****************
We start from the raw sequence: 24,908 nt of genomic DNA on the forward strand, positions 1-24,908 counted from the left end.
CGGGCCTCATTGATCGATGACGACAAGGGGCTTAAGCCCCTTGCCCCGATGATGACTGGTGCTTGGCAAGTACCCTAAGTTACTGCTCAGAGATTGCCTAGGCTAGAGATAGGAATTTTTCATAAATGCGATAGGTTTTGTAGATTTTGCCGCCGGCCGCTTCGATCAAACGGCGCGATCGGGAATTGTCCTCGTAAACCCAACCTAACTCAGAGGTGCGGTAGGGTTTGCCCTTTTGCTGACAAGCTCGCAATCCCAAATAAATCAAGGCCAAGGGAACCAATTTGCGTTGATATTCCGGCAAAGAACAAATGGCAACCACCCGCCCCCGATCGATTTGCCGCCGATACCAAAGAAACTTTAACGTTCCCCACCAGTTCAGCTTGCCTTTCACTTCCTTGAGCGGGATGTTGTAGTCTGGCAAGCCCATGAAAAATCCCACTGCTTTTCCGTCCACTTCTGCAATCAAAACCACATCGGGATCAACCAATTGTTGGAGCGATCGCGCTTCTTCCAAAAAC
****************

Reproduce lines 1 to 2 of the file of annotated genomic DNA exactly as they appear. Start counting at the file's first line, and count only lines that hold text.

We start from the raw sequence: 24,908 nt of genomic DNA on the forward strand, positions 1-24,908 counted from the left end.
CGGGCCTCATTGATCGATGACGACAAGGGGCTTAAGCCCCTTGCCCCGATGATGACTGGTGCTTGGCAAGTACCCTAAGTTACTGCTCAGAGATTGCCTAGGCTAGAGATAGGAATTTTTCATAAATGCGATAGGTTTTGTAGATTTTGCCGCCGGCCGCTTCGATCAAACGGCGCGATCGGGAATTGTCCTCGTAAACCCAACCTAACTCAGAGGTGCGGTAGGGTTTGCCCTTTTGCTGACAAGCTCGCAATCCCAAATAAATCAAGGCCAAGGGAACCAATTTGCGTTGATATTCCGGCAAAGAACAAATGGCAACCACCCGCCCCCGATCGATTTGCCGCCGATACCAAAGAAACTTTAACGTTCCCCACCAGTTCAGCTTGCCTTTCACTTCCTTGAGCGGGATGTTGTAGTCTGGCAAGCCCATGAAAAATCCCACTGCTTTTCCGTCCACTTCTGCAATCAAAACCACATCGGGATCAACCAATTGTTGGAGCGATCGCGCTTCTTCCAAAAAC